“Have you eaten anything in the last hour or so?” I shake my head. “How about liquid, have you drank anything?” The man asking the questions is a rep from a DNA testing company, the same man I’d seen no less than an hour earlier giving a speech at The Body Power Expo, praising the virtues of DNA testing, and how it could hold the key to unlocking our inner potential. “I had a coffee around twenty minutes ago” I reply, the taste still lingering in my mouth. “You’d better wait a few minutes then,” he replied, “the caffeine can screw up the results, and we don’t want that.” Indeed.
I wait around ten minutes or so before he returns with a small black box, which, while initially impressive, he then opens to reveal little more than a small plastic bag, inside of which is the kit Ill be using to gather my DNA. “Just scrape the inside of your mouth with the swab for a few seconds and then pop it in the sample jar. Easy as that.” He hands me the kit, and I dutifully rub the swab around my inner mouth before popping it in the plastic test tube provided. “Thats it. Done. We’ll have your results in around 4 to 6 weeks.”
DNA testing is no new phenomena. Its been available for elite athletes for over half a decade. The high street consumer variety, the like of which I completed, has been available for around half that time. Many predicted it would lead to a new ‘craze’ in the fitness industry; however early adoption rates have not seen growth, the like of which most companies chasing hard line profits would best enjoy. The problem, it would seem, is that many still see the tests as being largely ineffective at predicting success in athletes or, more specifically, in identifying areas that an athlete might focus on dependant on their genetic strengths. DNA it would seem, is not destiny, and that’s precisely the issue that I ran in to.
Having opened my results, I immediately focused on the fitness side of my sequencing. To my surprise, the test found that I was “Highly Gifted” with regards to “Performance Durability” and only “Gifted” in terms of the genes that contributed towards “Strength”. Performance Durability, I would later read, translates in more basic terms; from activities and sports that lean towards endurance, whereas ‘strength’ is more concerned with the genes that attribute towards explosive power-based forms of fitness. As a high school sprinter, and current Olympic Weightlifter I found this mildly amusing. Not least because while I’ve always enjoyed and achieved success in sports that have demanded the use of fast twitch muscle fibres. Ironically I’ve struggled in sports where endurance was the key indicator for success. Now I’m not saying that the test itself is wrong (though several anecdotal reports have shown individuals receiving differing results from different companies). I’m merely pointing out that even with a test to determine what an athlete might have a natural aptitude for (between endurance sports and more power focused ones) would an athlete then change their athletic discipline based on the results? In my own case, I don’t see myself dropping the weights to start running marathons every other week, but then again maybe I should.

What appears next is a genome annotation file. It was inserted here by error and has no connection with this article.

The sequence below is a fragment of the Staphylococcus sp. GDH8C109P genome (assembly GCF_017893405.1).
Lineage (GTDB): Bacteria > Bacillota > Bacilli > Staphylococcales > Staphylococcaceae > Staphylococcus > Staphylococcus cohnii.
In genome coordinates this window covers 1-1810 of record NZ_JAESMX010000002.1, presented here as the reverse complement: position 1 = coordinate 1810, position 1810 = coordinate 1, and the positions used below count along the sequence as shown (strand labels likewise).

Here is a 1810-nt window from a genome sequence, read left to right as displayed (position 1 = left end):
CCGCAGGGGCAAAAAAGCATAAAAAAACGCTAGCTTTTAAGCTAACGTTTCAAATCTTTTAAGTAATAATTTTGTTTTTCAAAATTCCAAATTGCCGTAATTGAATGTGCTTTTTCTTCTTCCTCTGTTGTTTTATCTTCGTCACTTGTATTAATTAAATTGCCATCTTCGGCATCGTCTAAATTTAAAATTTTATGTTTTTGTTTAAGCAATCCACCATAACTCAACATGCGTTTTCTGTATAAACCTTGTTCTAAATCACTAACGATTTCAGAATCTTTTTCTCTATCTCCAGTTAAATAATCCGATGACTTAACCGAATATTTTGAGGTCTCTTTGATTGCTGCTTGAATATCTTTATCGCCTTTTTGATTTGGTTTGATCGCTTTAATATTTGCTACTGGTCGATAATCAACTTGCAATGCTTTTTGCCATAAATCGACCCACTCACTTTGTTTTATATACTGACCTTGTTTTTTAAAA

In terms of accuracy, its important to understand that these tests don’t account for the huge number of genes that make up our DNA profile. Lest we forget, the human body has over 10 million gene variants, and most consumer tests look at a fraction of that number. In this particular case, its a mere 70, and their’s is billed as the most comprehensive on the market.
Moving from the Fitness profile to Nutrition, I learn that I’m a carrier of the gene variant that makes me liable to put on weight easily. Again, while I’m not at liberty to call the test a bust, putting on weight is something I’ve struggled to do my entire life, even at points when Ive been trying to. Pretending for minute that that wasn’t the case, the question of whether knowing I have such a propensity would impact on my decision to instigate behavioural change begins to rear its head. Its a question that Theresa Marteau, a professor of Human Behaviour at Cambridge University has started to explore, and the initial results suggest, long term, knowing you are at risk of obesity on a genetic level does not appear to change behaviour.
Dr Giles Yeo, director of genomics at the Medical Research Council’s Metabolic Diseases Unit at the University of Cambridge draws a rather neat line under the issues and problems inherent in DNA testing. “At the moment, there is simply not enough research to be so prescriptive” says Yeo. He has also gone on to say that these companies are “not telling you lies when they give you recommendations” they are using peer reviewed work. After all, the issues come from the ways in which they are interpreting the data, largely from studies that are massively underpowered in terms of the numbers of people looked at. “These studies,” continues Yeo, “give you risk at a population level and it is seldom, if at all, transferable to the individual as a diagnostic which is what these companies are trying to do.”
My DNA profiling experience cost me £250 and, while I found the results interesting, they were ultimately more amusing than useful. I haven’t changed the way in which I train based on the them, and I don’t see myself doing so in the future. With that in mind, my advice would be to save your money. Better yet, spend it on a years gym membership. I know which one is more likely to make the majority of the population more healthy.